Justice = Vengeance [in a Mad World]

On my way home last night after a pretty long, though decent, week at work I saw there was some sort of demonstration going on at the middle school across the street from my building. Someone on a bullhorn was using the standard “What do we want?!” call and response technique.

What do we want?!
When do we want it?!

As I have been up to my eyebrows in the ideals of the Declaration of Independence and US Constitution at school in my government curriculum these past few weeks (not to mention the fact that I was curious…) I stopped. I listened a little more. I am down with justice.

Justice for Rashawn!!

I walked a little further and saw three young kids with a clipboard and posters calling for Justice for Rashawn. They were talking to an older couple as I approached and I leaned in to listen. On seeing my approach as a way out, the couple quickly scooted away the moment the kids turned their attention to me.

What do we want?!
When do we want it?!
Justice for Rashawn!!

‘What’s up,’ I asked them. ‘What are you guys doing out here?’

The smallest of the three, who I would soon learn was a seventh grade student at the school across the street, shoved the clipboard towards me and said, ‘We are collecting signatures to make the City try the murderer of Rashawn as an adult. He is going to get out when he is 23.’

‘How old are the suspects?’ I asked.

‘One of them is 19, so he is going to court for adults,’ said another student who had just walked up. ‘But the other one, the city says he won’t be in adult court.’

‘How old is he?’ I asked.

’14,’ they all said.

‘And so you want the 14 year old to be tried in adult court?’ I asked. ‘That is what the petition is for?’

‘Yes,’ they all replied.

The only boy among the group that was now four said, ‘You know, he planned it. He bullied Rashawn all the time and he always caused him trouble. He planned it out.’

‘But he was with a 19 year old?’ I asked.

‘Yeah, but we aren’t here about that, he is in adult court. We need to get signatures so the 14 year old will not get out of jail.’

‘Every signature makes a difference,’ the first girl said to me, looking up at me with braces and french braids framing her lovely olive complexion.

Then another passer by stopped. Probably about my age, with a thoughtful, well-worn face, he spoke with notable accent, and asked what was going on. I let the kids explain.

‘Put yourself in his mother’s shoes,’ the student who had walked up last said to me. ‘I mean, it’s not right. She deserves justice.’

I looked at the man standing next to me and he looked back at me. I wondered what his take on the justice system was, knowing that my sentiments were not going to sit well with these kids. He looked back at me and I said, to the group, ‘I am not sure I am comfortable signing this. I don’t think I support putting a 14 year old in the adult criminal system. I believe that we have the juvenile justice system for a reason.’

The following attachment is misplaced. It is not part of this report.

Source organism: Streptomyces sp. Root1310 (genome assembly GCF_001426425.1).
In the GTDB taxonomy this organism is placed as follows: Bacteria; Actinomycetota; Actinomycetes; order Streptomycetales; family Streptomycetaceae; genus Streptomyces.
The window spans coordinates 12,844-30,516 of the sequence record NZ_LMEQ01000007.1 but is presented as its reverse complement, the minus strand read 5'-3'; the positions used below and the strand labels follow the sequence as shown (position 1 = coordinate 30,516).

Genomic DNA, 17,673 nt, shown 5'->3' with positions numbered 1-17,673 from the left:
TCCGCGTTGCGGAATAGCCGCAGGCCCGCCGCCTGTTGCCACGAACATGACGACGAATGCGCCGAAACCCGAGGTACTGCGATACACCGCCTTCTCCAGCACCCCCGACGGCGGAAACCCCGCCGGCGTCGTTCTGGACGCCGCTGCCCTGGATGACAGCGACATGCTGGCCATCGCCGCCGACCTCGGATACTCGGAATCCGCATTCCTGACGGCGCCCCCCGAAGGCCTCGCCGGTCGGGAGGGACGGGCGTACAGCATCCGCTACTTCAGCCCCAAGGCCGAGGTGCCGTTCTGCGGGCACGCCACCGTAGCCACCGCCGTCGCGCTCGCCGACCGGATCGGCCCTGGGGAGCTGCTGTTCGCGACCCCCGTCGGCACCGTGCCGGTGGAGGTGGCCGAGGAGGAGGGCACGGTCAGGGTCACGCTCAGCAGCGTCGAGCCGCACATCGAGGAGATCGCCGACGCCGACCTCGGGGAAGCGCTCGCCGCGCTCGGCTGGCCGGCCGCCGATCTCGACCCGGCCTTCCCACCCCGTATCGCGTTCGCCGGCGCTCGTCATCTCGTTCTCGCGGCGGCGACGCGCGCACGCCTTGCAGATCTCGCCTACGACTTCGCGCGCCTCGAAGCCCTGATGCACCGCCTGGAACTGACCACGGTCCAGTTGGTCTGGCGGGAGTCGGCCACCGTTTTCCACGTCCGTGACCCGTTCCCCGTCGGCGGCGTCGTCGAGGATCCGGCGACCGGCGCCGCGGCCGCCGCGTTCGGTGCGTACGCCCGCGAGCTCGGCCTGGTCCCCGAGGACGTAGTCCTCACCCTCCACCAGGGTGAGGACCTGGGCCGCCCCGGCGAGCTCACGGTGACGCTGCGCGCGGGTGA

‘If he can act like an adult he can be punished like an adult!’ the boy said.

‘What makes you say he acted like an adult?’ I asked.

‘He planned this out. He is a bully,’ answered the one of the group who had not yet spoken.

I looked again at the man next to me, who gently shook his head.

‘Well, I am proud of you guys for standing out here in the cold for something you believe in,’ I said. ‘But I am afraid I can’t sign this petition. I just don’t believe in putting children in the adult criminal justice system.’

‘But he deserves it!’ one of the kids cried out.

‘He planned this out!’ said another.

‘All we want is justice!’ exclaimed the latecomer.

I looked at them and was overcome with sadness. Four young kids. Kids who are sure to make some pretty significant mistakes at some point in their lives – though I can only hope none that are lethal. Kids who are statistically so much more at risk than they even know. Kids of color who are fighting systems they have yet to even realize. Kids who have been taught that vengeance equals justice. Kids who have been sent out – ostensibly by adults – to elicit a particular response from the public under the guise of justice – of fairness.

I thought about how every year when I teach my sophomores about Hammurabi they are all totally down with the concept of an eye for an eye. Yeah, it’s harsh they say, but hey, if you can’t do the time, don’t do the crime. I ask them if they would actually come to my class on time if they knew the punishment was lethal. They say yes. They say that harsher punishments will reduce crime, it is only logical. But the reality is they would not be on time. They would be late and want me to hear all the circumstances as to why I should consider lenience.

They are only sophomores after all.

And here were these kids, 7th and 8th graders demanding vengeance as justice.

‘What if it was someone you loved?’ they asked me.

‘Yeah, it could be your son,’ they said.

‘If it was someone I loved I would be devastated,’ I said. ‘But ending the life of another would not make it any less devastating.’

‘We are not asking for the death penalty’, they said. ‘We just want him to be in prison for life. Like the 19 year old.’

I looked at them one last time and wished them good luck with their cause, but said I could not sign their petition.

And I turned to walk away. The man standing with us also turned to go, ‘No,’ he said, ‘I cannot sign this.’

‘Well, thanks a lot for your time!’ one of them yelled. It did not sound sincere.

Walking up my stairs I heard the bullhorn again.

What do we want?!
When do we want it?!
Justice for Rashawn!!

They have no idea how likely it is that they will one day be on the other side of this equation begging for consideration and lenience for one of their own. It is such a terribly sad cycle.

If only they could see that all this effort is doing is perpetuating it.

Details of the Rashawn Williams tragedy here.


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